Your email notes that you intend for the system to comply with the Accessibility for Ontarians with Disabilities Act and the Ontarians with Disabilities Act. We want to ensure that it is also designed from the very outset to fully comply with the requirements of the Ontario Human Rights Code and the Charter
of Rights. Since no accessibility standards have yet been enacted addressing this technology under the Accessibility for Ontarians with Disabilities Act or the Ontarians with Disabilities Act, it is insufficient to simply aim to meet the requirements under those laws.

It would be helpful to know with whom you are consulting on the disability accessibility needs for this system. Finally, we are very interested to learn what steps are being attempted now, as part of the testing of this technology, to assess its usability by passengers with disabilities.

I look forward to hearing from you on these important issues.

Sincerely,

David Lepofsky CM, O.Ont,

Chair, Accessibility for Ontarians with Disabilities Act Alliance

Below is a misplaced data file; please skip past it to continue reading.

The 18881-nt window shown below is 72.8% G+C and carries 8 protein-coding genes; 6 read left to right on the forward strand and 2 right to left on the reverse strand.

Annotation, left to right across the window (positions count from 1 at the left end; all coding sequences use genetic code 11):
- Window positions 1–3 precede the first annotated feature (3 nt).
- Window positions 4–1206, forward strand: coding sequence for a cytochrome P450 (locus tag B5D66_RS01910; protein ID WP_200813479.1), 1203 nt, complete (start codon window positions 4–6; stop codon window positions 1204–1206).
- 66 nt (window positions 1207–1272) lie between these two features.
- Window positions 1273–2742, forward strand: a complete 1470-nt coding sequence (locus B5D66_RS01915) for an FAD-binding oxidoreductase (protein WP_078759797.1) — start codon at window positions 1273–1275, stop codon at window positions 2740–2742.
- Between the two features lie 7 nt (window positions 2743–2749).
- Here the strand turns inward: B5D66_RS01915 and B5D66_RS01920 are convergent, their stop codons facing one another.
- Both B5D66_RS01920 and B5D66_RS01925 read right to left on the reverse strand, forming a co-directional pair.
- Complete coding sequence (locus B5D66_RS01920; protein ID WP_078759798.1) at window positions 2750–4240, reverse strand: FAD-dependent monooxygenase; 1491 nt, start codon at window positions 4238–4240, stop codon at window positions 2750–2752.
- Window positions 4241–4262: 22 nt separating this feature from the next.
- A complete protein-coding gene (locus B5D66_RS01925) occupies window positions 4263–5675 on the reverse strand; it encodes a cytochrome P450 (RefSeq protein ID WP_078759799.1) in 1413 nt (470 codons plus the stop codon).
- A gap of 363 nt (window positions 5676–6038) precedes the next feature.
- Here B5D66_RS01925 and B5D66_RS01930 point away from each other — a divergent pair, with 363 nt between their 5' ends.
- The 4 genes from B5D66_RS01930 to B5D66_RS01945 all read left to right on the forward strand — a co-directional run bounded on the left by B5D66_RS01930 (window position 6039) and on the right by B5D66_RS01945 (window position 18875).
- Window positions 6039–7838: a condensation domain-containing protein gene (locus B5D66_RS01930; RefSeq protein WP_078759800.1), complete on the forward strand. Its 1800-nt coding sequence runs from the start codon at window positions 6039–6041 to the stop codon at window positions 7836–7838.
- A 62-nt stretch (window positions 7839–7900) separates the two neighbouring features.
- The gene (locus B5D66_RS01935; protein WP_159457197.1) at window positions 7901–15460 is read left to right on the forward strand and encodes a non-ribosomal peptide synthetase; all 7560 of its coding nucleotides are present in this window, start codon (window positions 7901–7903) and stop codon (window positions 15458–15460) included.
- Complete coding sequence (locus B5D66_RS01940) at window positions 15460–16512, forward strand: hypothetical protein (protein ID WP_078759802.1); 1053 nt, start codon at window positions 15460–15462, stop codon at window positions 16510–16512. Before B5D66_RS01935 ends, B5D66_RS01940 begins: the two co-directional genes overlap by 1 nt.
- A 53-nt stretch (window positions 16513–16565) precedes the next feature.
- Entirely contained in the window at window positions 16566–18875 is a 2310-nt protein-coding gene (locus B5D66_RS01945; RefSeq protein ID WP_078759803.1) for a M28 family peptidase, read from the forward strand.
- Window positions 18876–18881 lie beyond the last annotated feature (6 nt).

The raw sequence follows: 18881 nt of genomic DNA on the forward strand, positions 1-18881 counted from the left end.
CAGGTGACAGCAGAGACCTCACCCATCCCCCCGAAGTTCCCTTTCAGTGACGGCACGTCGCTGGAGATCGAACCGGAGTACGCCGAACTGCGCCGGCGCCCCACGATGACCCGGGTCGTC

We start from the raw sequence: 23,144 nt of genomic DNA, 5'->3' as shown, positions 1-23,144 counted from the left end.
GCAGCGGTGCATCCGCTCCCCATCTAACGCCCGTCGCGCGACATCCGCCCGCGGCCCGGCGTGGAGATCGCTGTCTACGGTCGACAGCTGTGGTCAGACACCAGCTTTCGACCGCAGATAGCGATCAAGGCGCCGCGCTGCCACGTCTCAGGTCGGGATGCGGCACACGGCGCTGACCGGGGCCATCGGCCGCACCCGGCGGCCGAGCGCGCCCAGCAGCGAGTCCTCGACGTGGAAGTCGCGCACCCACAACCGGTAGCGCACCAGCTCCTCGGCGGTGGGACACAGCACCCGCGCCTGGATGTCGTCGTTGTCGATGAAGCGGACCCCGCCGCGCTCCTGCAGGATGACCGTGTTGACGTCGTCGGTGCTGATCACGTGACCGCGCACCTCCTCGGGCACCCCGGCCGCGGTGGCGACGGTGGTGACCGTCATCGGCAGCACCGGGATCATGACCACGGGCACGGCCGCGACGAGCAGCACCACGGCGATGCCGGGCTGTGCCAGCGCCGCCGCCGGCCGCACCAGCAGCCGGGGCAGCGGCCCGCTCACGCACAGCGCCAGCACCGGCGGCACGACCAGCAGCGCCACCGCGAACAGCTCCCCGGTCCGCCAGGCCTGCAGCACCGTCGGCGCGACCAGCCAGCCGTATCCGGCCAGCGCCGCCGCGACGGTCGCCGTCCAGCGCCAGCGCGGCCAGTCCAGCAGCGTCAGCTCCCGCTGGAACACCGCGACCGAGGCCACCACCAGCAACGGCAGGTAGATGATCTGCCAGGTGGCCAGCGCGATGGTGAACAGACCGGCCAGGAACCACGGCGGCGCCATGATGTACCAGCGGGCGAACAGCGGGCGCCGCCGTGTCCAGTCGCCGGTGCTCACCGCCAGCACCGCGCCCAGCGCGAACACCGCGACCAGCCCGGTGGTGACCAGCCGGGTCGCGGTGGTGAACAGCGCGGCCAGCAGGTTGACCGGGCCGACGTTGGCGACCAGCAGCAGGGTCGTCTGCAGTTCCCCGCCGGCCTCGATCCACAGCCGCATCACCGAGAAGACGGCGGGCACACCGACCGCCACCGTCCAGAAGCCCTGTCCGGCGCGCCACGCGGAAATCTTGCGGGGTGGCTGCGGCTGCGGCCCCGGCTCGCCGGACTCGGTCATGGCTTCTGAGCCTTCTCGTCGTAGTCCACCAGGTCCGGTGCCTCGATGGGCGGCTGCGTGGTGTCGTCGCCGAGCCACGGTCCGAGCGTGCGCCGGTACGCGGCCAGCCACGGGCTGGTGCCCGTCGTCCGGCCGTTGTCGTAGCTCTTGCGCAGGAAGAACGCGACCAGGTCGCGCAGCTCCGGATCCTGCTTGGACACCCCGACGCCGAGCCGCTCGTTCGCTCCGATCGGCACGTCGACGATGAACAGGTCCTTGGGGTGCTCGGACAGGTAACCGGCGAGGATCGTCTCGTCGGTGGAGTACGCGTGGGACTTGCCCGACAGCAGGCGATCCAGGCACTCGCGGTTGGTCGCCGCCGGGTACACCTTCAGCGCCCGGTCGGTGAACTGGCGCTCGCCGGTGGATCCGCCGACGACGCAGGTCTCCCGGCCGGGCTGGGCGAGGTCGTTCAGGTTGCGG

****

March 1, 2010

Email from Presto System to David Lepofsky

Good afternoon Mr. Lepofsky,

I’m following up from my voice mail of January 25, left on your office phone, inviting you to meet with the PRESTO team to discuss the project further. The purpose of my e-mail today is to extend the invitation to you in writing. We’d be happy to meet at your office, or in the PRESTO offices. If you have
any questions, or would like to book a time, please do not hesitate to contact me.

Thank you

Suzanne Adamkowski

Manager, Client Relations

647-789-0320 ext. 5122

suzanne.adamkowski@prestocard.ca

PRESTO System Project

130 Adelaide St. West, 15th Fl.

Toronto, ON M5H 3P5

Tel: 647-789-0320

Fax: 647-789-0321

www.prestocard.ca

March 4, 2010

Email from David Lepofsky to Presto system

Thank you for your email, and your earlier voice mail. I am sorry I had not been able to respond sooner. I would be delighted to chat. It would be easiest if we did it on the phone. However, in advance we are eager to receive the information earlier requested. E.g. what specific features are included in the
Smart Card technology and related electronic kiosks to ensure that persons with disabilities can fully and independently use them. I attach the text of
earlier inquiries so you will see what specifics we are requesting.

Could you please email me that specific information, and we can set up a  time to chat on the phone.

March 5, 2010